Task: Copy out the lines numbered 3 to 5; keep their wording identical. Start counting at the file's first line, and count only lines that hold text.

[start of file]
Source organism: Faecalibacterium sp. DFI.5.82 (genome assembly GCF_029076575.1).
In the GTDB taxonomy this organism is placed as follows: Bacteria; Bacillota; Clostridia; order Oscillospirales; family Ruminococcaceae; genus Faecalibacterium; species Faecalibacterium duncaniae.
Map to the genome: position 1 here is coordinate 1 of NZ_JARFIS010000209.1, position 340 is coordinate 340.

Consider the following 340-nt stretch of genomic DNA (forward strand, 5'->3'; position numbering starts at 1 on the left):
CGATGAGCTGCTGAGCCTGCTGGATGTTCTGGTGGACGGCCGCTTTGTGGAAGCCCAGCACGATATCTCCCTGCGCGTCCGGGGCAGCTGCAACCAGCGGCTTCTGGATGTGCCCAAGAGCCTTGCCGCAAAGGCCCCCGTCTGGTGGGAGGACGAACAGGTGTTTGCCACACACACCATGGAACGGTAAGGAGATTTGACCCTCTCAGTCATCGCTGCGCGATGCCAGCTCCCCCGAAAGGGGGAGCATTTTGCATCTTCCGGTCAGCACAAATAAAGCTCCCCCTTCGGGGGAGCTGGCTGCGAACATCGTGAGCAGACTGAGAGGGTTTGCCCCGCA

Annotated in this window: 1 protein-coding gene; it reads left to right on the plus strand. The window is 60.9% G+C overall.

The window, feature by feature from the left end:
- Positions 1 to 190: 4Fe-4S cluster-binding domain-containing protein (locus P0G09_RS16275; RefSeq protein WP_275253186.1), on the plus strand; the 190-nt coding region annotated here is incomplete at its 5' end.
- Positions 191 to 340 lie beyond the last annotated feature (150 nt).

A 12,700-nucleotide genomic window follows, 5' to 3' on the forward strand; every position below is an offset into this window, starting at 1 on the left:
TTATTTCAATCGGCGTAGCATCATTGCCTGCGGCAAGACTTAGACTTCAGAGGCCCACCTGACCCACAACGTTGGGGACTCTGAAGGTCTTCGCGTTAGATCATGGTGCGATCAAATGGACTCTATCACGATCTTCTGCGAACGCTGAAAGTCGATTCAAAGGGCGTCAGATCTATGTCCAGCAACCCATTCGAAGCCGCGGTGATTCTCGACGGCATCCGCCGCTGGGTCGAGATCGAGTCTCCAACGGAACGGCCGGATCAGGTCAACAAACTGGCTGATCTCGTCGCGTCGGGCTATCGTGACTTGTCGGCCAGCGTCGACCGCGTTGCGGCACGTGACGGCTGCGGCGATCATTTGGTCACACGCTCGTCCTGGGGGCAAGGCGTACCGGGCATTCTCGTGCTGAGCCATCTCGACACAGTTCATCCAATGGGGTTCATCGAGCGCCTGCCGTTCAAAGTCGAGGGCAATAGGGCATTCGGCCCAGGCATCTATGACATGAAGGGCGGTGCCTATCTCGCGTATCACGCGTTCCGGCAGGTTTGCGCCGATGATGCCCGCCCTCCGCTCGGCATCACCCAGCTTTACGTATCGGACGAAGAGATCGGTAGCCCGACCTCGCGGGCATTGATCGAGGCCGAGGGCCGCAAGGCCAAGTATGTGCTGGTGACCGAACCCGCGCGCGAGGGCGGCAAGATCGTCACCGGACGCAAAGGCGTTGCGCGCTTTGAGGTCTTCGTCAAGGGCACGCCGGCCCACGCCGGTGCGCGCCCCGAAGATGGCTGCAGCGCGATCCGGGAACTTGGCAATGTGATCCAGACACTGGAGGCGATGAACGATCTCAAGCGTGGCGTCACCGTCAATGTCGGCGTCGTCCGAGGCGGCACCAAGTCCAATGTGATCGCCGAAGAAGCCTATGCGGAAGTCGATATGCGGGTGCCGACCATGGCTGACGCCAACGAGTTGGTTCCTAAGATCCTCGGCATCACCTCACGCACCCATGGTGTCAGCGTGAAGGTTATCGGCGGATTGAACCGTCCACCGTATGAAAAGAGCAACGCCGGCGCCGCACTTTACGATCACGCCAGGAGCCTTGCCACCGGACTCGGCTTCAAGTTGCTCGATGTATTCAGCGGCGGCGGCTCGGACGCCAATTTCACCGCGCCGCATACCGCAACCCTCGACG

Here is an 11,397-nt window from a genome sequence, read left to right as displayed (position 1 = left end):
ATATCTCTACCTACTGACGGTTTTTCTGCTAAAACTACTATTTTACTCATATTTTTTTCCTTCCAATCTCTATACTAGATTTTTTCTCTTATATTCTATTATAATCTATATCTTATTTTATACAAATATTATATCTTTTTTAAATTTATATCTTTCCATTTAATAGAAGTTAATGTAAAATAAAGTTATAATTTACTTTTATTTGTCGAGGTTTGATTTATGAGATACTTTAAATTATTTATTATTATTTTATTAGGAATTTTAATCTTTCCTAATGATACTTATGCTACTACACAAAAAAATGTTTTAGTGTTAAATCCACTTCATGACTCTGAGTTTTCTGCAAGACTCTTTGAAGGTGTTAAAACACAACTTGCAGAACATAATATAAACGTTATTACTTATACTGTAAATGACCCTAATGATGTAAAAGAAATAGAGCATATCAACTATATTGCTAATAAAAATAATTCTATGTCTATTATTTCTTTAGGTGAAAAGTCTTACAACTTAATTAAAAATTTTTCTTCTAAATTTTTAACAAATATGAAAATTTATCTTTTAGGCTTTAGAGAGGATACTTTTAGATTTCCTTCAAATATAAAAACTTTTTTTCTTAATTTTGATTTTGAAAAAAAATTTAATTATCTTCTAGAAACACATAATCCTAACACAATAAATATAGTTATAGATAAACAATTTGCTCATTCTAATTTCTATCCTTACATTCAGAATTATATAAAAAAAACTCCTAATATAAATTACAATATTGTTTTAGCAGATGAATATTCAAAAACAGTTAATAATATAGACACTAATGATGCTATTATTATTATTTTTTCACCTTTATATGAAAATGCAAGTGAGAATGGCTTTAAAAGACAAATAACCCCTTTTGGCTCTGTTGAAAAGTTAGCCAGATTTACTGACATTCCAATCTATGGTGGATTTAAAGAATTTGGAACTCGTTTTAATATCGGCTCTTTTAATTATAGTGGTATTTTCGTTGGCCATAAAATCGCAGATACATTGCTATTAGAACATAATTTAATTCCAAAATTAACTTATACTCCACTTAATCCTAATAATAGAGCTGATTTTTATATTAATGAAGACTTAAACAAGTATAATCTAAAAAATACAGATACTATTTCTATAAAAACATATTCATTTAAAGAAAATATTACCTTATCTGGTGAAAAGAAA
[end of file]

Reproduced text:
Map to the genome: position 1 here is coordinate 1 of NZ_JARFIS010000209.1, position 340 is coordinate 340.

Consider the following 340-nt stretch of genomic DNA (forward strand, 5'->3'; position numbering starts at 1 on the left):
CGATGAGCTGCTGAGCCTGCTGGATGTTCTGGTGGACGGCCGCTTTGTGGAAGCCCAGCACGATATCTCCCTGCGCGTCCGGGGCAGCTGCAACCAGCGGCTTCTGGATGTGCCCAAGAGCCTTGCCGCAAAGGCCCCCGTCTGGTGGGAGGACGAACAGGTGTTTGCCACACACACCATGGAACGGTAAGGAGATTTGACCCTCTCAGTCATCGCTGCGCGATGCCAGCTCCCCCGAAAGGGGGAGCATTTTGCATCTTCCGGTCAGCACAAATAAAGCTCCCCCTTCGGGGGAGCTGGCTGCGAACATCGTGAGCAGACTGAGAGGGTTTGCCCCGCA